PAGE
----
As usual, all's well that ends well, and I'd imagine Dez will be motivated the start of this training camp and during the entire season to prove he's worth every cent of that contract, one including a $20 million signing bonus, $7 million of that payment deferred until March of 2016, when if on the roster, about as sure of at least one 100-degree day out here every summer, will guarantee his 2017 base of $13 million. His $3 million base salary in 2015 along with the $9 million base of 2016 comprise the remainder of the $45 million in guarantees.
So now you know. Don't ever again buy into all that negotiating rhetoric that has been taking place for the better part of the past 4½ months. Amazing wasn't it, and surely not coincidental how four franchised players in the NFL all got long-term contracts signed just before Wednesday's deadline. Deadlines make deals, that's the lesson learned, because no one in their right mind if they want to make a deal compromises – player or team – before they absolutely have to.
Plus, do any of us pay our bills weeks in advance? Un-uh. We hold our money to the very last minute. Rich men are no different. Why would Jerry write a check for $13 million before he absolutely had to?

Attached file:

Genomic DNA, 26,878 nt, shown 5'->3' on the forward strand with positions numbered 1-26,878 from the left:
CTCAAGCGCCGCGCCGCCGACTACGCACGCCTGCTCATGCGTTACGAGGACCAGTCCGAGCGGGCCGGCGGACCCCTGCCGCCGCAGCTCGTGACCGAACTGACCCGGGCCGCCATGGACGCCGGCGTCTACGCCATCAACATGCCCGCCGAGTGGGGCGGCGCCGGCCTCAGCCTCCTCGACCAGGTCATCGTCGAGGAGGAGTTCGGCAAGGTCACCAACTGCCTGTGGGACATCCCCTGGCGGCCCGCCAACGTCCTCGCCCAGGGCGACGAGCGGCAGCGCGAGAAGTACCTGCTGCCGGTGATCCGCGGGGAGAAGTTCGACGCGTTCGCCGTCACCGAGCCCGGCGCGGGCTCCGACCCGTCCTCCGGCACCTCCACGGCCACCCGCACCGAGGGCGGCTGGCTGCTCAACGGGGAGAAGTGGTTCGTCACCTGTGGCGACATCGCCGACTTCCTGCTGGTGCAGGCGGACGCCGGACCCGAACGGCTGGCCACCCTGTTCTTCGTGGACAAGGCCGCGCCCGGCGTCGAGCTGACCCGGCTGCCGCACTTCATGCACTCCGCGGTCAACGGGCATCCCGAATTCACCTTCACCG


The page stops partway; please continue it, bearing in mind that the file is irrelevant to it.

And so I leave you with this parable given me back during those contract squabble days of the mid to late '80s and early '90s by the late, esteemed Dallas columnist Frank Luksa, who had covered the Cowboys through five decades, going back to their inception:
Frank would equate these player holdouts and threats of missing games to a cat getting stuck in a tree. He would explain, oh the hand wringing that took place for the poor cat in the tree, the wailing over how would that cat ever get down, how fire departments must be called to save the day.
But, Frank would then reason, "Have you ever found a dead cat in a tree?" meaning somehow, someway, 'dem cats always come down.
Same with players and teams. Might take some time, even two games into a season, right Emmitt and Jerry, but they all eventually sign.
And now you know, first hand, for future reference.
Something you, too, can eventually pay it forward.